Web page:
Domestic Consumer Building Guide explained

Domestic Consumer Building Guide explained

The Building Legislation Amendment (Consumer Protection) Act 2016 has introduced significant changes to the building industry. The changes affect building practitioners, surveyors and owner builders.

The objectives of the reforms are to enhance consumer protection through stricter industry regulation and enforcement provisions, and to improve processes under the relevant Building Act 1993 (Vic) and the Domestic Building Contracts Act 1995 (Vic). The first two stages of reforms took effect in July and September 2016 with the final reforms anticipated to be implemented before July 2017.

As part of the changes, builders must now, before a contract for major domestic building work is signed, provide customers with a copy of the Domestic Consumer Building Guide (the Guide).

This article discusses the contents of the Guide, and particularly those aspects that relate to some of the recent reforms regarding domestic building practices. Builders are reminded of the importance of keeping up to date with industry reform and having systems in place to reduce risk and ensure compliance when issuing building contracts.

What’s in the Guide?

The Guide has been developed to assist customers understand their rights and responsibilities, and the parties’ roles when entering into a major domestic building contract. A major domestic building contract is a contract to build, renovate or extend or carry out other building works exceeding $5,000. Accordingly, many projects will fall within this definition. Links are provided to Government authorities to assist the client check information regarding builder registration and whether a builder has been the subject of any disciplinary action.

The Guide sets out the types of work contemplated in a domestic building contract and reminds the consumer that the builder must have in place Domestic Building Insurance for works exceeding $16,000. A copy of the policy documents must be provided to the customer before a deposit is paid.

Information about the statutory warranties pertaining to building works and the opportunity for consumers to take legal action against a builder up to 10 years after the occupancy or final inspection certificate issues, is also included.

The Guide constitutes the ‘information statement’ required under s 29A of the Domestic Building Contracts Act 1995 and can be downloaded from the Consumer Affairs Victoria website.

Victorian Building Authority

The Guide refers to the Victorian Building Authority (VBA) which is the newly-appointed authority (replacing the Builder Practitioner’s Board) pursuant to the recent reforms. The VBA is now charged with the licensing, regulation and supervision of building practitioners. It has direct decision-making power with respect to the requirements for registration and discipline within the industry, and is also responsible for issuing certificates of consent for owner builders.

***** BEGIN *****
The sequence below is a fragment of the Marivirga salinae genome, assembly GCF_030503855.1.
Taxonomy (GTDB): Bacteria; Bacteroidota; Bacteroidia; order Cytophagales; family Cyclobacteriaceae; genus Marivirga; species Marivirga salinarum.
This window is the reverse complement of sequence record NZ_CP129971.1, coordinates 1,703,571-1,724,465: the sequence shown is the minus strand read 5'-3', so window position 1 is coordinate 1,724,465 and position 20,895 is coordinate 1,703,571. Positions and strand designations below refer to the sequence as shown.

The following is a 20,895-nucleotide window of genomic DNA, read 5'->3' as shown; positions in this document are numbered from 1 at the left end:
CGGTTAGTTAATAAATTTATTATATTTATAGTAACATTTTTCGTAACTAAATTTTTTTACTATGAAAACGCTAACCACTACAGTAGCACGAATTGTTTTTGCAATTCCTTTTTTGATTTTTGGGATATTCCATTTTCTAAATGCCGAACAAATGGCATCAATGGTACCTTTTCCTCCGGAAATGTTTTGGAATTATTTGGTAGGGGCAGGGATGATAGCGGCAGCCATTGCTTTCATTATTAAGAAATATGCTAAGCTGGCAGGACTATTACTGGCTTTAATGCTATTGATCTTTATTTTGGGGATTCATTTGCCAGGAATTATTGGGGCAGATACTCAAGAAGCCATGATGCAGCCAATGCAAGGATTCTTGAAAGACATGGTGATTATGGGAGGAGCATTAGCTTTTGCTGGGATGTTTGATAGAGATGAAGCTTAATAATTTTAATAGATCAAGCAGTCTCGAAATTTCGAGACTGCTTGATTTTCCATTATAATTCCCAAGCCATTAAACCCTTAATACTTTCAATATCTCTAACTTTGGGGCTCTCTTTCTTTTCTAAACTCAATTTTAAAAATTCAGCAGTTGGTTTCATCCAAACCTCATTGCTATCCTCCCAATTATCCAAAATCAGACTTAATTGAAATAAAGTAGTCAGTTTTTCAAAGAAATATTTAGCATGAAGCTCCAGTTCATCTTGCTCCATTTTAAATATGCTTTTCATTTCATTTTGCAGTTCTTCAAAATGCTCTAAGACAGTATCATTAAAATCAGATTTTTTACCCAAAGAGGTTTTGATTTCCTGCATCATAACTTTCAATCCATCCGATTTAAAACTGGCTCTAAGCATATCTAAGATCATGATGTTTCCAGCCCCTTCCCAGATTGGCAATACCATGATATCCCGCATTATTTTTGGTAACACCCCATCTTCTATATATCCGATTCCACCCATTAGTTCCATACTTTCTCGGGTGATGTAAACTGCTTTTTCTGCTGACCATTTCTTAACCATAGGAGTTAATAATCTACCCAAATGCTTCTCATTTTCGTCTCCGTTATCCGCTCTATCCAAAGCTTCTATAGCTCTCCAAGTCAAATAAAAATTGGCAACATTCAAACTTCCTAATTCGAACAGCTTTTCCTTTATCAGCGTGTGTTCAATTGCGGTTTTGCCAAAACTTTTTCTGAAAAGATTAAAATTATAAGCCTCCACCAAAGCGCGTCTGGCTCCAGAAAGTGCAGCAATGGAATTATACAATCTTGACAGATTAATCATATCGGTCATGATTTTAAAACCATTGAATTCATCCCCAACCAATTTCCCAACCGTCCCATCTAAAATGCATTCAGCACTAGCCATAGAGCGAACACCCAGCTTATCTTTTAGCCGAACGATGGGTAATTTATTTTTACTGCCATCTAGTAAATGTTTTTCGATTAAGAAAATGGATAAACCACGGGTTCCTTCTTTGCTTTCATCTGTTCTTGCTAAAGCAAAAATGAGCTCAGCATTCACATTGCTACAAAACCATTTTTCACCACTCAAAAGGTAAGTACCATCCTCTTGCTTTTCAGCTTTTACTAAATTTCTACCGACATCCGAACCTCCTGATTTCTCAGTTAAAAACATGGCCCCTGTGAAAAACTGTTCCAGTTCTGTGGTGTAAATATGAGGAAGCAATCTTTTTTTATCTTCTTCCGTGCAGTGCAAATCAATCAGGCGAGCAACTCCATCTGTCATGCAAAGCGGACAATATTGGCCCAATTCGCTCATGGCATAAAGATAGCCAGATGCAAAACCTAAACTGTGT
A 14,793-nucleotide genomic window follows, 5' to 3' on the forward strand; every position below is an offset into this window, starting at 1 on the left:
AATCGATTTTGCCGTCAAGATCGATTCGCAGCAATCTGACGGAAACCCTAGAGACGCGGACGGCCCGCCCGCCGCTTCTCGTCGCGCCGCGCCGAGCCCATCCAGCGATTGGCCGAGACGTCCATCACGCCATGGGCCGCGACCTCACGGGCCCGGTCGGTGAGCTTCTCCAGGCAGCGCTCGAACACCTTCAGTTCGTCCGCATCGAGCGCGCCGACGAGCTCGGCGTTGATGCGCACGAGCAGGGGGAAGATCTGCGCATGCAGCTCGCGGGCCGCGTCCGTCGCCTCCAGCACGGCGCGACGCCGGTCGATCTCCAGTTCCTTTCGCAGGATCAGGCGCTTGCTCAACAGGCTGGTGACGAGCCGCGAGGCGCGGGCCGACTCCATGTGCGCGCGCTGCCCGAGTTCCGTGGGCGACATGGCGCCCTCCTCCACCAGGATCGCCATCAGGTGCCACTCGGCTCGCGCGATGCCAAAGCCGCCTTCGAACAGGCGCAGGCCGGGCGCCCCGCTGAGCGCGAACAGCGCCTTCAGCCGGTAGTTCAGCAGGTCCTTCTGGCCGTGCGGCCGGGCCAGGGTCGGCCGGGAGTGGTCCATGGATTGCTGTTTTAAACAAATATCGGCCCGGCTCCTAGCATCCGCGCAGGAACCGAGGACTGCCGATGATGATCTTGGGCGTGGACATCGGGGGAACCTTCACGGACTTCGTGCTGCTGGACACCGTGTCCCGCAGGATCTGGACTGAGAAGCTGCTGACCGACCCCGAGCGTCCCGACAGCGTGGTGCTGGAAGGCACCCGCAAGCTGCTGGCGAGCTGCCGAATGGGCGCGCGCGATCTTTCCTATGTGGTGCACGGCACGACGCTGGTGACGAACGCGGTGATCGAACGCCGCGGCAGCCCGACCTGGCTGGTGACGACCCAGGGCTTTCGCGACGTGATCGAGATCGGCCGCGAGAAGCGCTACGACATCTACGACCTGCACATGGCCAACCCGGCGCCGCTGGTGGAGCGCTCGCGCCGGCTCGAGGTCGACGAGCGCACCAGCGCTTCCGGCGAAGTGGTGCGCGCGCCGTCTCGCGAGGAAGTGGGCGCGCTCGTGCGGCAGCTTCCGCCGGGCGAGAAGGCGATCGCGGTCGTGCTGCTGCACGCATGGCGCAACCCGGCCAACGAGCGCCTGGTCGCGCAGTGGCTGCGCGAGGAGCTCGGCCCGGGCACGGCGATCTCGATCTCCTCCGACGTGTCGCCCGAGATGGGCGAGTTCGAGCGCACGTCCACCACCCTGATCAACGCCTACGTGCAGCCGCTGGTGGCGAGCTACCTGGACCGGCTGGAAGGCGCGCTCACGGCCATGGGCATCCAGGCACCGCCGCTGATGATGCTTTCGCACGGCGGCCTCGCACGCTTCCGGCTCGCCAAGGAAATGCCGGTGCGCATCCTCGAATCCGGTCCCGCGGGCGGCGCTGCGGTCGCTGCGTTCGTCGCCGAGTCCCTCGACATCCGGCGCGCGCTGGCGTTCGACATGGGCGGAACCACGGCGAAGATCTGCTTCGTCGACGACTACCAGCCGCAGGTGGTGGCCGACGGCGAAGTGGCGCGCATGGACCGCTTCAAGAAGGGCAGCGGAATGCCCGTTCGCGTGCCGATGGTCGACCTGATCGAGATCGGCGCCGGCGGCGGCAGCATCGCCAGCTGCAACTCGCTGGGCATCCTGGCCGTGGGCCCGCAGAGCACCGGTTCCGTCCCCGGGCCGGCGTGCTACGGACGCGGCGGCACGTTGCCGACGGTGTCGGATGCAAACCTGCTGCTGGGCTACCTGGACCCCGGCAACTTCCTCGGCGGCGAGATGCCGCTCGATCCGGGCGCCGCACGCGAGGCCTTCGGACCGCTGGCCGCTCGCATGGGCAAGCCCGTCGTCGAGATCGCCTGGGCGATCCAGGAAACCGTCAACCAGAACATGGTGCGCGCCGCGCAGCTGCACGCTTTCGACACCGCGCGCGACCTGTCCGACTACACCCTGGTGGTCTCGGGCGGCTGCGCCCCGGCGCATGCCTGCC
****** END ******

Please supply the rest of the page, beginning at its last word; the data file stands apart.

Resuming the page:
The amending Act has introduced increased powers for the VBA to carry out its role and to implement the various changes contemplated by the reforms. It may issue a ‘show cause’ direction in anticipation of taking disciplinary action against builders, impose conditions on registration, or suspend a practitioner’s registration.

Appointing a building surveyor

For major building work, a surveyor must be appointment before applying for a permit and starting construction. A private or council surveyor may be appointed. The Guide makes it clear that a builder of a domestic major building contract is now prohibited from appointing a private surveyor on behalf of the customer. The appointment must be made by the owner / customer.

The amendments also prevent a private surveyor from accepting an appointment if there is a conflict of interest. A conflict may arise if the surveyor is related to the builder through family, business or employment or, in circumstances where the surveyor stands to make a financial gain regarding his / her decision-making authority.

The surveyor is responsible for inspecting each relevant stage of the building works to ensure compliance with regulations, and signing off on the final occupancy certificate. The amending Act has introduced more stringent provisions requiring surveyors to give ‘written directions’ for builders to fix non-compliant works which must be provided to both the builder and owner.

The importance of clear documentation

Finally, the Guide emphasises that communication is key to resolving disputes. Professionally prepared contract documents and sound management systems are essential to avoiding disputes or, at least, asserting a builder’s position if a dispute does arise.

We recommend that building practitioners use a written contract for all works, whether or not they exceed the $5,000 threshold. Builders should review contract precedents to ensure that they contain all information required under the relevant legislation. Using industry-approved contracts that prompt completion of pertinent information, and attaching the Guide to the contract will assist builders in meeting their obligations and provide evidence of the agreed scope of works.

Procedures should also be implemented to ensure that customers acknowledge having received the Guide with sufficient time allowed for customers to review the entire contract and Guide before signing.

Conclusion

The reforms have introduced many other substantial changes which will affect all building practitioners. Those involved in the industry are encouraged to acquaint themselves with these changes and to review work practice and management systems to ensure compliance.

If you or someone you know wants more information or needs help or advice, please contact us on 03 9387 2424 or email info@rrrlawyers.com.au.

Posted in: Building & Construction Law,

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